The U.S. wind energy industry had its strongest year ever in 2012, the American Wind Energy Association (AWEA) announced on January 30. The industry installed a record 13,124 megawatts (MW) of U.S. electric generating capacity last year, achieving over 60,000 MW of cumulative wind capacity, enough to power almost 15 million homes. The annual total far surpasses the previous record of 10,000 MW installed in 2010. For the first time, wind energy became the number one source of new U.S. electric generating capacity, providing 42% of all new generating capacity.
In last year’s fourth quarter alone, 8,380 MW were installed, making it the strongest quarter in U.S. wind power history. AWEA noted that this was due in large part to impending expiration of the federal Production Tax Credit. It was slated to end on December 31, 2012, but was extended by Congress as part of the American Taxpayer Relief Act of 2012.
The top 10 states for new capacity installations in 2012, in order, were Texas (1,826 MW), California (1,656 MW), Kansas (1,440 MW), Oklahoma (1,127 MW), Illinois (823 MW), Iowa (814 MW), Oregon (640 MW), Michigan (611 MW), Pennsylvania (550 MW), and Colorado (496 MW). The Golden State regained its position as the second largest state in installed wind capacity, surpassing Iowa, which had been number two since 2008. California achieved the 5,000-MW milestone in wind capacity, following Texas, and alongside Iowa. See the AWEA press release.
The Energy Department on January 28 announced about $6 million for projects that will develop and demonstrate supply-chain technologies to affordably deliver commercial-scale lignocellulosic biomass feedstocks such as woody plant tissue to biorefineries across the country. This funding will help accelerate the development of integrated, cost-effective supply-chain systems that reduce time and costs to produce biofuels for cars, trucks, and airplanes.
The Department will make available about $6 million this year for one to two multi-year projects. All selected projects will require a cost share contribution by the grant recipient, including 20% for research and development activities and 50% for demonstration activities. See the Energy Department Progress Alert and the full funding announcement.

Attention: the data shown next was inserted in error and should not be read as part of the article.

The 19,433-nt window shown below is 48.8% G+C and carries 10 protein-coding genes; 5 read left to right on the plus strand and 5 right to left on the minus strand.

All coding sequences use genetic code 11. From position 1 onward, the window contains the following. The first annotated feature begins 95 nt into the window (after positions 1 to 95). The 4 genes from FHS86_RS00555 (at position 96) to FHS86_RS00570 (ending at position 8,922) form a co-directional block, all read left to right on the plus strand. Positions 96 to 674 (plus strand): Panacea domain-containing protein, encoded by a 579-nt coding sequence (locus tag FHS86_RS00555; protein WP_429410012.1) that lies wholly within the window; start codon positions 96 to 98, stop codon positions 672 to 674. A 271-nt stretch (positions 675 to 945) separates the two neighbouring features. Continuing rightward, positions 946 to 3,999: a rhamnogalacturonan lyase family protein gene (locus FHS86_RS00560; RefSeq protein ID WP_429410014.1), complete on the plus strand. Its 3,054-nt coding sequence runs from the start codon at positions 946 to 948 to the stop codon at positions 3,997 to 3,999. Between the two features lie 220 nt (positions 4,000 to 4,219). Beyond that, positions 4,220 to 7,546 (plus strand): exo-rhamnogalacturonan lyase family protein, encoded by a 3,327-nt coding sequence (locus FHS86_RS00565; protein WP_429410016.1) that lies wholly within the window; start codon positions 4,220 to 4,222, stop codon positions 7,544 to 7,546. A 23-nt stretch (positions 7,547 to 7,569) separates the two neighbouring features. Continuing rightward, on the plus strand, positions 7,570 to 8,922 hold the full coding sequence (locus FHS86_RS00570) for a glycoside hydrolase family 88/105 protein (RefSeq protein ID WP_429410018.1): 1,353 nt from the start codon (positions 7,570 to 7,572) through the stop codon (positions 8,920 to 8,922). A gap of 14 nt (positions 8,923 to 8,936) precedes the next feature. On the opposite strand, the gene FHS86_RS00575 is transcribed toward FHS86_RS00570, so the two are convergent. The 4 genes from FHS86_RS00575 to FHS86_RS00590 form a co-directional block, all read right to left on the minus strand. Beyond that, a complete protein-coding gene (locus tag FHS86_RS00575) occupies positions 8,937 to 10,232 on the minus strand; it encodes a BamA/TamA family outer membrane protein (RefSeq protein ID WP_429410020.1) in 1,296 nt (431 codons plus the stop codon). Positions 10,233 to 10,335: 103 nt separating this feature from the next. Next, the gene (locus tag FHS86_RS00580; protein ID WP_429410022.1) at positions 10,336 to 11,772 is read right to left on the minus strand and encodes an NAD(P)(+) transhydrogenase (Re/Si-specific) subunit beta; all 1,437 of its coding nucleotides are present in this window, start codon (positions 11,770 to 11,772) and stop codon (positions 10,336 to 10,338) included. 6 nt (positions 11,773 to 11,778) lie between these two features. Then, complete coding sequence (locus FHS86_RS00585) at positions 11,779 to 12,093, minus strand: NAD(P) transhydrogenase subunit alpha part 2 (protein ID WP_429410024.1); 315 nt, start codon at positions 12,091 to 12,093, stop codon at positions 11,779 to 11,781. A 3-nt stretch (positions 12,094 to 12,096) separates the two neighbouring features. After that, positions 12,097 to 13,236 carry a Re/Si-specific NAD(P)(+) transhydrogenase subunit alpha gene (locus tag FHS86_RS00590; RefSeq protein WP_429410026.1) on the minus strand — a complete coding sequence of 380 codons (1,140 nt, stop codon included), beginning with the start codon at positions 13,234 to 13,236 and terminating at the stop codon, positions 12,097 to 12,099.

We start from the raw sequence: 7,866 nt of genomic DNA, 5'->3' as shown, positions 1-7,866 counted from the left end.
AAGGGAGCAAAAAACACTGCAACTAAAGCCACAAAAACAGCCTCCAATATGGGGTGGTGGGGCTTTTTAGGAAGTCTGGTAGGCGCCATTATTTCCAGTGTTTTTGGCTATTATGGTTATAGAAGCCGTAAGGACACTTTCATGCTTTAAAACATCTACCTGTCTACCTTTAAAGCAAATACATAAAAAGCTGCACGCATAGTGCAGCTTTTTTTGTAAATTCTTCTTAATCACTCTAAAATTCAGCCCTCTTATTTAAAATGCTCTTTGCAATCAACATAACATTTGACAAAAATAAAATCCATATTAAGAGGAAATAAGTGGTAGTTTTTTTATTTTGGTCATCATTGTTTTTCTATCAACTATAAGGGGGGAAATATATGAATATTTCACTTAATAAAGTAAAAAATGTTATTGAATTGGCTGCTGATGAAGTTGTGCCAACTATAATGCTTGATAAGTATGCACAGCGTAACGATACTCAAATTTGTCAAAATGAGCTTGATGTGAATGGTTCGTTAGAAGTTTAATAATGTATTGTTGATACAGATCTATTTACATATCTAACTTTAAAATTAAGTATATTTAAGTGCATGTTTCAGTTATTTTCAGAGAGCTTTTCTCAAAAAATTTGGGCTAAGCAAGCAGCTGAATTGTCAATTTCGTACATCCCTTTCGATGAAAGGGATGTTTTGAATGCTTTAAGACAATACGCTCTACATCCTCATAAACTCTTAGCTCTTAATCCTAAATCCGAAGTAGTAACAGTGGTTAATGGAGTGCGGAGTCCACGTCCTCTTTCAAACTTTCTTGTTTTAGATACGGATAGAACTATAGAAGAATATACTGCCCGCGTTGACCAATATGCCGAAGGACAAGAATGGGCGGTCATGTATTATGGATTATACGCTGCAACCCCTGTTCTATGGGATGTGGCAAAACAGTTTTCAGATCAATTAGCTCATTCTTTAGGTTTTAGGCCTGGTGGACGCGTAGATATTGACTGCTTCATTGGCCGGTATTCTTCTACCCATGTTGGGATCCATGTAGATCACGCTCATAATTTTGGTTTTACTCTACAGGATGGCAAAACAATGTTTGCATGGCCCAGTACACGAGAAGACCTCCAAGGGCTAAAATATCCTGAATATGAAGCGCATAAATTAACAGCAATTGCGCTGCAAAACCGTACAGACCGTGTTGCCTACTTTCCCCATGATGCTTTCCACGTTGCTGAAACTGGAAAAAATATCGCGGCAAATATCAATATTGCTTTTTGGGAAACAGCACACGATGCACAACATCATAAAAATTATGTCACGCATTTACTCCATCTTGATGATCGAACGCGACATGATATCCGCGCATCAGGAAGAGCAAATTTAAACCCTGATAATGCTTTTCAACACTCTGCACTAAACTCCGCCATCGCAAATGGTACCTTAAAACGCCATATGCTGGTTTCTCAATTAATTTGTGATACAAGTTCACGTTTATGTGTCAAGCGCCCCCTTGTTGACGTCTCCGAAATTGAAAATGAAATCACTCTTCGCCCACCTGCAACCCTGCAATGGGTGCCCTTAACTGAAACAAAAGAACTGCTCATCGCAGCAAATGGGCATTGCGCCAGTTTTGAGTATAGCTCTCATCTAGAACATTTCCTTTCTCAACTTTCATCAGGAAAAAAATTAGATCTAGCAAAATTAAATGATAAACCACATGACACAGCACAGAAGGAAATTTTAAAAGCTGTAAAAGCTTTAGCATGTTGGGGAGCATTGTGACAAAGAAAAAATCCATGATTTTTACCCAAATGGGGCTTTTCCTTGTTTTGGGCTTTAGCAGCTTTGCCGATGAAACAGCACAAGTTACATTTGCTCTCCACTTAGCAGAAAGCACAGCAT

The Energy Department on January 30 announced the second round of the Strategic Technical Assistance Response Team (START) Program, which provides federally recognized Tribal governments with technical assistance to accelerate clean energy project deployment. Additionally, the Energy Department plans to seek information from tribes interested in launching or expanding utility services in their own communities, which will help establish a new START Utility Program (START-UP). Additional details on this effort will be available on the Office of Indian Energy website in the coming weeks.
Over the past year, the START program has helped nine Tribal communities advance their clean energy technology and infrastructure projects, from solar and wind to biofuels and energy efficiency. The second round of technical assistance awards will build upon the initial successes of the START program and further help Native American and Alaska Native communities increase local generation capacity, enhance energy-efficiency measures, and create local entrepreneurial and job opportunities. In the contiguous United States, Energy Department and national laboratory experts will provide technical assistance on tribes’ clean energy project development. In Alaska, the Energy Department and the Denali Commission will help rural Alaska Native communities conduct energy awareness and training programs and pursue new renewable energy and energy efficiency opportunities. Applications are due by March 15, 2013. See the Energy Department press release and the Office of Indian Energy Policy and Programs webpage.
Letter from Secretary Steven Chu to Energy Department Employees Announces His Decision Not to Serve a Second Term
In a letter to Energy Department employees on February 1, Energy Secretary Steven Chu highlighted the tremendous progress of the last four years and announced his decision to not serve a second term as Secretary. Text of the letter is below.
Serving the country as Secretary of Energy, and working alongside such an extraordinary team of people at the Department, has been the greatest privilege of my life. While the job has had many challenges, it has been an exciting time for the Department, the country, and for me personally.
I’ve always been inspired by Dr. Martin Luther King, who articulated his Dream of an America where people are judged not by skin color but “by the content of their character.” In the scientific world, people are judged by the content of their ideas. Advances are made with new insights, but the final arbitrator of any point of view are experiments that seek the unbiased truth, not information cherry picked to support a particular point of view. The power of our work is derived from this foundation.
For the rest of Secretary Chu’s letter, see the Energy Blog.
Croatian Center of Renewable Energy Sources (CCRES)